How is preoxygenation administered prior to rapid sequence intubation (RSI)?

Updated: Apr 07, 2020
  • Author: Keith A Lafferty, MD; Chief Editor: Guy W Soo Hoo, MD, MPH  more...
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Preoxygenation with high-flow oxygen via a nonrebreather mask for 3-5 minutes leading up to intubation results in supersaturation of oxygen in the alveoli by way of displacement of nitrogen (nitrogen washout). This allows the patient to maintain blood oxygen saturation during the apneic period of paralysis and allows the physician more time to successfully intubate.

In healthy adult volunteers who have been preoxygenated for 3-5 minutes, the average time to desaturation (oxygen saturation < 90%) is approximately 8 minutes. This time is significantly shorter in patients who are critically ill and have a much higher metabolic demand for oxygen. [1]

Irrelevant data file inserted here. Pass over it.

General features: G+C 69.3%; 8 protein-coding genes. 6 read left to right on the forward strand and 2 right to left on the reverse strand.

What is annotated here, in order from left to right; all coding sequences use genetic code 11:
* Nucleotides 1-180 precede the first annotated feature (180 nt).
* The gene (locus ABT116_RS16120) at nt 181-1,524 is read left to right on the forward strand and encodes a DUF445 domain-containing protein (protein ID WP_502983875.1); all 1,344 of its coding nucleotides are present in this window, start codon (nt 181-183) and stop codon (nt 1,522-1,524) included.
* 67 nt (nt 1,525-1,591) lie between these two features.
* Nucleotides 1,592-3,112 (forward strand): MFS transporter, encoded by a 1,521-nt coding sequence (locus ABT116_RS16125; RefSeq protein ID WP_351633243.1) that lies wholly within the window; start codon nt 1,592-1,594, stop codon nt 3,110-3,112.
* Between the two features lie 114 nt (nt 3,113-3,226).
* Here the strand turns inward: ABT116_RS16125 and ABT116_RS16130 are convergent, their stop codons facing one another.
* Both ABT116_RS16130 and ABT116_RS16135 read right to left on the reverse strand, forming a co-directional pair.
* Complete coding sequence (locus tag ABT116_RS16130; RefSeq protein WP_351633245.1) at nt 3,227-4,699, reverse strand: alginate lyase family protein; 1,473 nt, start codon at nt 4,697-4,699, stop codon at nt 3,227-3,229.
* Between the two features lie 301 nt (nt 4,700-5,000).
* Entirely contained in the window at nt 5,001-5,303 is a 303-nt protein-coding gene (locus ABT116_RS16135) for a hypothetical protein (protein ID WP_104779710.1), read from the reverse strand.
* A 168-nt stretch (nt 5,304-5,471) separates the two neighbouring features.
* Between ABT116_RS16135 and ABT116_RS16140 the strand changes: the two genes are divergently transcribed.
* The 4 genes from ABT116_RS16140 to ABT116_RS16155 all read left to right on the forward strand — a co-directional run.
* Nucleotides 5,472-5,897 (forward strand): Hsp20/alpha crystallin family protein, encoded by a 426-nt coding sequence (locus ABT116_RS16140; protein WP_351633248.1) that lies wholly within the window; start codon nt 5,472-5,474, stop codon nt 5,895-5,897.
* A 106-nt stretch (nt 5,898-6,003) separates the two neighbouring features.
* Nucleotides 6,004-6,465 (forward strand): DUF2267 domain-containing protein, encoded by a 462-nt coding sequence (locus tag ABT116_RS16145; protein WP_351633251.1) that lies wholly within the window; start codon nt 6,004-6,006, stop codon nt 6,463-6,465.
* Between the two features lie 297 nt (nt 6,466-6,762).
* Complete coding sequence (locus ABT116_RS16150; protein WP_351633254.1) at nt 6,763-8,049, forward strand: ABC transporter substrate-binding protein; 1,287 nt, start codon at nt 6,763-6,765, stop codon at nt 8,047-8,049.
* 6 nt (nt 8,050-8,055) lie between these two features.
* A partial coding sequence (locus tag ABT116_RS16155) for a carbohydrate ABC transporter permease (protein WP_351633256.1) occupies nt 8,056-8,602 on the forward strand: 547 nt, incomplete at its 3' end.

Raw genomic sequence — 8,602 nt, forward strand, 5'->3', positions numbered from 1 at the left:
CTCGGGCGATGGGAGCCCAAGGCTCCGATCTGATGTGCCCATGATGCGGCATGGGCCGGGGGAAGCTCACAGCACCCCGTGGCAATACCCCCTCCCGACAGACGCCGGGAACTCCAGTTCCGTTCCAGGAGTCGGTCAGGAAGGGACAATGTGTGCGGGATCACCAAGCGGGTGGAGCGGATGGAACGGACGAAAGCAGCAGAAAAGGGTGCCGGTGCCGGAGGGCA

Use the least assistance necessary to obtain good oxygen saturation and adequate preoxygenation (see Technique section below). High-flow oxygen via nonrebreather mask may be appropriate for a patient with good respiratory effort. High-flow oxygen via well-fitting bag-valve-mask (BVM) without additional positive pressure (ie, squeezing the bag) may be needed for those with more respiratory compromise. High-flow oxygen via BVM with positive pressure assistance (squeezing the bag) is used only when necessary.

Preoxygenation can also be accomplished with high-flow nasal cannula oxygen, which is very different from using a nonrebreather mask or increased nasal cannula oxygen. This is a modality of oxygen delivery that has had an increase in use, as both flow and oxygen levels can be adjusted. High flows translate to some positive airway pressures (much like CPAP), which can also help with airway patency.

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